FIG. 7 is a schematic view of a panel of 3×3 pixels;

FIG. 8 is a waveform diagram showing a driving voltage waveform in a basic driving method for a metal deposition type display apparatus;

FIG. 9 is a characteristic diagram showing the current-voltage characteristic of a display apparatus manufactured;

FIG. 10 is a characteristic diagram showing the difference in current-voltage characteristic when a writing scan voltage is varied;

FIG. 11 is a characteristic diagram showing the relationship between colored density (optical density) and complex impedance;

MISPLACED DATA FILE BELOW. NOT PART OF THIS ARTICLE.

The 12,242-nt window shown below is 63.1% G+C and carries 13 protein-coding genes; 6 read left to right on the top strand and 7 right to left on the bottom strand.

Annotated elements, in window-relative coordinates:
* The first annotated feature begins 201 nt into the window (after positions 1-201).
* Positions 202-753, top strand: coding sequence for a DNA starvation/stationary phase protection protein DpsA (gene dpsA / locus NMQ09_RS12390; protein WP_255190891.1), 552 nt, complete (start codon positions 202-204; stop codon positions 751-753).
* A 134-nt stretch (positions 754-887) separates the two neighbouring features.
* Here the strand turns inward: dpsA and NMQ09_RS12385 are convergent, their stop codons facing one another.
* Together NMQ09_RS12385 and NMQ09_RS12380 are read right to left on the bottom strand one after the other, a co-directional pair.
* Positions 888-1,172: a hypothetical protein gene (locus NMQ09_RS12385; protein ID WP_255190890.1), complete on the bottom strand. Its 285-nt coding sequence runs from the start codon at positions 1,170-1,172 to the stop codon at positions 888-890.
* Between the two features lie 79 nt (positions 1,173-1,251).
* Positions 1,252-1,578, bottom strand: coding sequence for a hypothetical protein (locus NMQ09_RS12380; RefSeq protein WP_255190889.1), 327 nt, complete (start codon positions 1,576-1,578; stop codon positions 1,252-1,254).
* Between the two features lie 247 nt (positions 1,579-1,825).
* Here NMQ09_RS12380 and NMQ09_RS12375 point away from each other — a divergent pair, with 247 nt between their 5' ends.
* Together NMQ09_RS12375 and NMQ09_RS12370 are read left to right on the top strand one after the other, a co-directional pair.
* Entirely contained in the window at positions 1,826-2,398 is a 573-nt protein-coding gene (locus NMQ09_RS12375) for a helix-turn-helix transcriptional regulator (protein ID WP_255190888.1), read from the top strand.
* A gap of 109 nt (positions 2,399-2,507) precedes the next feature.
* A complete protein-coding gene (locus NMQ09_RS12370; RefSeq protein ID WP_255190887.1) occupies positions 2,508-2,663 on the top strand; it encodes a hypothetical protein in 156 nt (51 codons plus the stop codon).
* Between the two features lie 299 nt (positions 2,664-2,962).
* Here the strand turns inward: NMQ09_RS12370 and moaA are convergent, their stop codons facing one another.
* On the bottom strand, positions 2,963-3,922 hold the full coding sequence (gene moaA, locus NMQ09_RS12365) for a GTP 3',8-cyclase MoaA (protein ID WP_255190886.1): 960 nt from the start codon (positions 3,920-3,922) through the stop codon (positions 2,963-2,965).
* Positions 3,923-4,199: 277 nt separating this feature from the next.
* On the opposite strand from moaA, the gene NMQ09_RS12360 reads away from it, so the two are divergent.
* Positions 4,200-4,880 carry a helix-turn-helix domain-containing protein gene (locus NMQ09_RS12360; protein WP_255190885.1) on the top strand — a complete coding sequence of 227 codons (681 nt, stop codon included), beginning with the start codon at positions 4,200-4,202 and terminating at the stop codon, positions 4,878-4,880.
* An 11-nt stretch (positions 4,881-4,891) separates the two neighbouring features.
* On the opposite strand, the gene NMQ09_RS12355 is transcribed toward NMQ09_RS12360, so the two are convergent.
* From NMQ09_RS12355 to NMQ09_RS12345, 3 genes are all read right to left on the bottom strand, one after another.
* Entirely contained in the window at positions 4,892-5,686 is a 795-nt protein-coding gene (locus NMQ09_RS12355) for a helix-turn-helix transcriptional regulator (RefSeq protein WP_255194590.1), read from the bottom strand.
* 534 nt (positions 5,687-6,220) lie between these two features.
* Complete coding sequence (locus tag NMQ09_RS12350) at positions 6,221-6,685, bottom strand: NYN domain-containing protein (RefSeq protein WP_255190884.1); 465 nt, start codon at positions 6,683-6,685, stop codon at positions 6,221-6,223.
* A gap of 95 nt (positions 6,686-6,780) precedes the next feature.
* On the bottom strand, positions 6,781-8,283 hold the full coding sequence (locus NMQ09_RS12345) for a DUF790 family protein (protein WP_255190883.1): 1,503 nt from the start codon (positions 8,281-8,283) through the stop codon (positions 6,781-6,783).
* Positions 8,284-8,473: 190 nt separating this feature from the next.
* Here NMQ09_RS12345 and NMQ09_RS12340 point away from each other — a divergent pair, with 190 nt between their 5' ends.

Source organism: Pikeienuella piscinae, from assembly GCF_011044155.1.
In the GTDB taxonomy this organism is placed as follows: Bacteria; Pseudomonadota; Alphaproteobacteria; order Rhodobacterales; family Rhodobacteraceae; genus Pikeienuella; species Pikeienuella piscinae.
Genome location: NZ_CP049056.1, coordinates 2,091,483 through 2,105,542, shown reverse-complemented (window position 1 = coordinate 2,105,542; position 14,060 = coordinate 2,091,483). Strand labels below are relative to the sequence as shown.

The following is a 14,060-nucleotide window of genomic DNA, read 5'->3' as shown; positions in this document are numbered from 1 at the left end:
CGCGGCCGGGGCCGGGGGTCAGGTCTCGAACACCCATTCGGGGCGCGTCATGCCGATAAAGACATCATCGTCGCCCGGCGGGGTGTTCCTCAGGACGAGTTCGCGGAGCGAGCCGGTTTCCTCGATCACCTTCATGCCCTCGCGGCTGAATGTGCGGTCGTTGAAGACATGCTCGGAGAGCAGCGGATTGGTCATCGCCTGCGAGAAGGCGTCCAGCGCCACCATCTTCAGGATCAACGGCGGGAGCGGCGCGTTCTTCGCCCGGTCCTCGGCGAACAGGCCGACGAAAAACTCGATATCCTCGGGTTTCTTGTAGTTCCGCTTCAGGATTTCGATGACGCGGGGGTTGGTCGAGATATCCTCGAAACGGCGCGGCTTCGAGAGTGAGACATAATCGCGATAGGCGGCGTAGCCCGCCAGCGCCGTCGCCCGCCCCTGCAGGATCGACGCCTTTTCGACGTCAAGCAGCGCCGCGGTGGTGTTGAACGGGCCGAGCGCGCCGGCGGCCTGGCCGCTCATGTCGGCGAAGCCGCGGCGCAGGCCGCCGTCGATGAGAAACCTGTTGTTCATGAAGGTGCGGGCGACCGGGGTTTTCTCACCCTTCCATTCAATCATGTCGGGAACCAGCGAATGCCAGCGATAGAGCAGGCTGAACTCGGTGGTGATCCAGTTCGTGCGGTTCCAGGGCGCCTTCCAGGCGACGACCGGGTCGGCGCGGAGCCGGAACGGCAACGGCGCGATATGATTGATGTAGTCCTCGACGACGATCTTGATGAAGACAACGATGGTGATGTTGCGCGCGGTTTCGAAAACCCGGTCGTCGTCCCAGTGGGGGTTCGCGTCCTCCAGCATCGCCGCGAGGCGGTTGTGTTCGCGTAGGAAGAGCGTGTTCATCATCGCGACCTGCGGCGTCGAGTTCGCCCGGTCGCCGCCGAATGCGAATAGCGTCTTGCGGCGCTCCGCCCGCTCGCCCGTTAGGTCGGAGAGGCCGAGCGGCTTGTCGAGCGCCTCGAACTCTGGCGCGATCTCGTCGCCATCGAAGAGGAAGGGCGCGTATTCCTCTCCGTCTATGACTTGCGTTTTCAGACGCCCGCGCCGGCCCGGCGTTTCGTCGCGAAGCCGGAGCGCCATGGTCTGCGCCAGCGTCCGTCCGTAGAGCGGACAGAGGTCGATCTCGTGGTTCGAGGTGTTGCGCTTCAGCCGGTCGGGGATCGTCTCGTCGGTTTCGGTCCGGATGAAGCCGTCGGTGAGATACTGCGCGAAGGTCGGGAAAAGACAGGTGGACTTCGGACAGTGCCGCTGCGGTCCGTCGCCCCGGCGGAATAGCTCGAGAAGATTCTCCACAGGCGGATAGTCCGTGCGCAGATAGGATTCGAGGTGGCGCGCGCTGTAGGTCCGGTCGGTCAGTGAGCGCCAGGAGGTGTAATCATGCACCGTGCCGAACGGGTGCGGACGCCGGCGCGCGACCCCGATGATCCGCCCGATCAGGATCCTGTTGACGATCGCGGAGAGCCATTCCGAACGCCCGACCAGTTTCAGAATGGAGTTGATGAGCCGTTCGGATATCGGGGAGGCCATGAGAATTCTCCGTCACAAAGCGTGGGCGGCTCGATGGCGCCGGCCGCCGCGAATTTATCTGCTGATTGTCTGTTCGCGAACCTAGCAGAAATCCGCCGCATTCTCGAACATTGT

FIG. 12 is a waveform diagram showing one example of coloration control;

FIG. 13 is a waveform diagram showing one example of erasure control;

FIG. 14 is a waveform diagram showing one example of fading control;

FIG. 15 is a flowchart of one example in which rewriting of a screen is controlled by monitoring the condition before writing; and

FIG. 16 is a flowchart of one example in which gradation control is performed by monitoring the condition before writing.

BEST MODE FOR CARRYING OUT THE INVENTION

Now, the method of driving a display apparatus to which the present invention has been applied will be described in detail below referring to the drawings.

Prior to the description of the driving method, first, an example of configuration of the display apparatus which is the object of the present invention will be described.